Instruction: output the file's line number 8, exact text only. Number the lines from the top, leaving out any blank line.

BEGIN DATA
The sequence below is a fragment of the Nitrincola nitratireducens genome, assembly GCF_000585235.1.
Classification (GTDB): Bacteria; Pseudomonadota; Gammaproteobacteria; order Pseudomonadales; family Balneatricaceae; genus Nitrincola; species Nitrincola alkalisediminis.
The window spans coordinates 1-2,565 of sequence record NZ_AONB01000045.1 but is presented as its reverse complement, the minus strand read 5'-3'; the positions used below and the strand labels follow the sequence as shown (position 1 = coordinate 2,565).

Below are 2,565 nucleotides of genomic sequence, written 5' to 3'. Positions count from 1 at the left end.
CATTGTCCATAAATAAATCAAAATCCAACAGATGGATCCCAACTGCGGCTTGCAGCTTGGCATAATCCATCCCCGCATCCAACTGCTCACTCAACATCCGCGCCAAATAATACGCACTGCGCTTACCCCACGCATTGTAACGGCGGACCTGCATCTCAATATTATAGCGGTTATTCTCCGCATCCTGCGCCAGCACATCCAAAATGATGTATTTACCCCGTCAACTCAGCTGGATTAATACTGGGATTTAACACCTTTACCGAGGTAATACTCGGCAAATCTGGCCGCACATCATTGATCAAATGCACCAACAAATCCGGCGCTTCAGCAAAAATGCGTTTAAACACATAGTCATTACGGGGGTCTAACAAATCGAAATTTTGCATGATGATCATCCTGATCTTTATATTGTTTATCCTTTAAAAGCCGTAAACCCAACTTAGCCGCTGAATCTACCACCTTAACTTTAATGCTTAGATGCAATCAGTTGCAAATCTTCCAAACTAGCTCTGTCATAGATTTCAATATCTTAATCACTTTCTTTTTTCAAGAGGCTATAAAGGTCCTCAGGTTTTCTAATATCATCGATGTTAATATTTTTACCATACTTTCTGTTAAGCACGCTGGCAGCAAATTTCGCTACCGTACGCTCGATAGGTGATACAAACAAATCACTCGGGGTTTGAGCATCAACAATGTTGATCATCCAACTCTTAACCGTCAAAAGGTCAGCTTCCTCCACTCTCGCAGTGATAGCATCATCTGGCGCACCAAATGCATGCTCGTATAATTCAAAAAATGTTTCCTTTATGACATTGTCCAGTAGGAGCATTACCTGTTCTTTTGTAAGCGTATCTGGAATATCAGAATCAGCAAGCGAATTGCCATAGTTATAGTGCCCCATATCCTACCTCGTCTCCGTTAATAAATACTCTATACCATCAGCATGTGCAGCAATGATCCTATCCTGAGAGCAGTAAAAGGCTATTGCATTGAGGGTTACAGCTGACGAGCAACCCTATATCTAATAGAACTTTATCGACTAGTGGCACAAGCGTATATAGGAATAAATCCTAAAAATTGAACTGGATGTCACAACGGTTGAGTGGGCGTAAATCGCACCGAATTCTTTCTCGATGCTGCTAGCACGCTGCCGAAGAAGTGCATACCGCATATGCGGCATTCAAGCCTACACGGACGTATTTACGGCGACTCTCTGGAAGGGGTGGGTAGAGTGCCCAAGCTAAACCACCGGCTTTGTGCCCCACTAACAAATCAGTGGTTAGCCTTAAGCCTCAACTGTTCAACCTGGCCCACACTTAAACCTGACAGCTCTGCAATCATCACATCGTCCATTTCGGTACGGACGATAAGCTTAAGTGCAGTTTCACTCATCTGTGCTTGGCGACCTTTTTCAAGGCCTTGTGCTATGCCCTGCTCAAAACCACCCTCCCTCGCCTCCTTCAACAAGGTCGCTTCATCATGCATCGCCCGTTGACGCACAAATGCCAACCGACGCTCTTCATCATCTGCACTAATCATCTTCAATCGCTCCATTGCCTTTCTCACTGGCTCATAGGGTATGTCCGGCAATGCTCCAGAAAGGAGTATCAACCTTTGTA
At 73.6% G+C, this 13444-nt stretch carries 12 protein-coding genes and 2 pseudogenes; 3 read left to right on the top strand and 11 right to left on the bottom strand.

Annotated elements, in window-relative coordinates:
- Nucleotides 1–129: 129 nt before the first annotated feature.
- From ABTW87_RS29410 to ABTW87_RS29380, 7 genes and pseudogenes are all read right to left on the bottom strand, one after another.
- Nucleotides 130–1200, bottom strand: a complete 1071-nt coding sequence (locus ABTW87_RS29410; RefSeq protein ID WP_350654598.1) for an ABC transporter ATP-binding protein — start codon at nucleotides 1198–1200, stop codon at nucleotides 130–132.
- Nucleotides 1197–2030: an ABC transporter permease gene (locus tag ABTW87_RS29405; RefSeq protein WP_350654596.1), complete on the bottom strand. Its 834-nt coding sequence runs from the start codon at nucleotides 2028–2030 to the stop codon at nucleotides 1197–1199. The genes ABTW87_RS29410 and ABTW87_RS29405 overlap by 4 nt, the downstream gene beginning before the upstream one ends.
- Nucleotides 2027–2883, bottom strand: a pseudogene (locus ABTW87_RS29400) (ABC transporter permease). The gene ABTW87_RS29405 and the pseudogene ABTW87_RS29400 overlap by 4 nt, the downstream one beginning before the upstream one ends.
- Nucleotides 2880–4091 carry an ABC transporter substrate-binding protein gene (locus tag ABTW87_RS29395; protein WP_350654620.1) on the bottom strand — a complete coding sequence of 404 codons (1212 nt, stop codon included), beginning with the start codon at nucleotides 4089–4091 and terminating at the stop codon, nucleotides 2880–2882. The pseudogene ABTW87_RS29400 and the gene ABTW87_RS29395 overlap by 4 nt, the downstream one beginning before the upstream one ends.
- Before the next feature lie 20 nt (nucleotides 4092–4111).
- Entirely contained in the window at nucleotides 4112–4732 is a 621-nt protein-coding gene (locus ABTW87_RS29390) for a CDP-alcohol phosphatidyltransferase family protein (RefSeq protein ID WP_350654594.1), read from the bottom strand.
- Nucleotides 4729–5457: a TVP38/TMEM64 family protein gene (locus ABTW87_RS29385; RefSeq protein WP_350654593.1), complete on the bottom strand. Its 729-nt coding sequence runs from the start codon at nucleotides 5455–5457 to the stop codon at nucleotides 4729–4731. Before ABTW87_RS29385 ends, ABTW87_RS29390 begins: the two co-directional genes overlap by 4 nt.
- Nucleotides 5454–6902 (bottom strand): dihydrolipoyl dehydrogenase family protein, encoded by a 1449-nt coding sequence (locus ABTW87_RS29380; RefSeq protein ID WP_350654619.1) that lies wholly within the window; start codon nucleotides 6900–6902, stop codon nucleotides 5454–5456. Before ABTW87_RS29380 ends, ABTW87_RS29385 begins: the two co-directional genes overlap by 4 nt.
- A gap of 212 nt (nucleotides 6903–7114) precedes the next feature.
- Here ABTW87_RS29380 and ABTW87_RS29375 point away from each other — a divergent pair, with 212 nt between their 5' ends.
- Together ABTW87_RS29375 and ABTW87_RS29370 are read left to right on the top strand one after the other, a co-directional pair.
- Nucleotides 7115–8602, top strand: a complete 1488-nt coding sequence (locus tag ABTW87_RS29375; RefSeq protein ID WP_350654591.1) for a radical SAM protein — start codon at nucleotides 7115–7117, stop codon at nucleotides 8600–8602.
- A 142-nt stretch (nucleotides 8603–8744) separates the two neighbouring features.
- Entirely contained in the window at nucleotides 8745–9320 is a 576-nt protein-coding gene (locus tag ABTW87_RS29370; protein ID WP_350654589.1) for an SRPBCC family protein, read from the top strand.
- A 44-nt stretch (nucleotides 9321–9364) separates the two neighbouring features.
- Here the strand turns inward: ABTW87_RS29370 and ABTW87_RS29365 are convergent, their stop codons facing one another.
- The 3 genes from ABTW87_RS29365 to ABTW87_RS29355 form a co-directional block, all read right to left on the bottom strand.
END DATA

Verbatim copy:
- Nucleotides 1–129: 129 nt before the first annotated feature.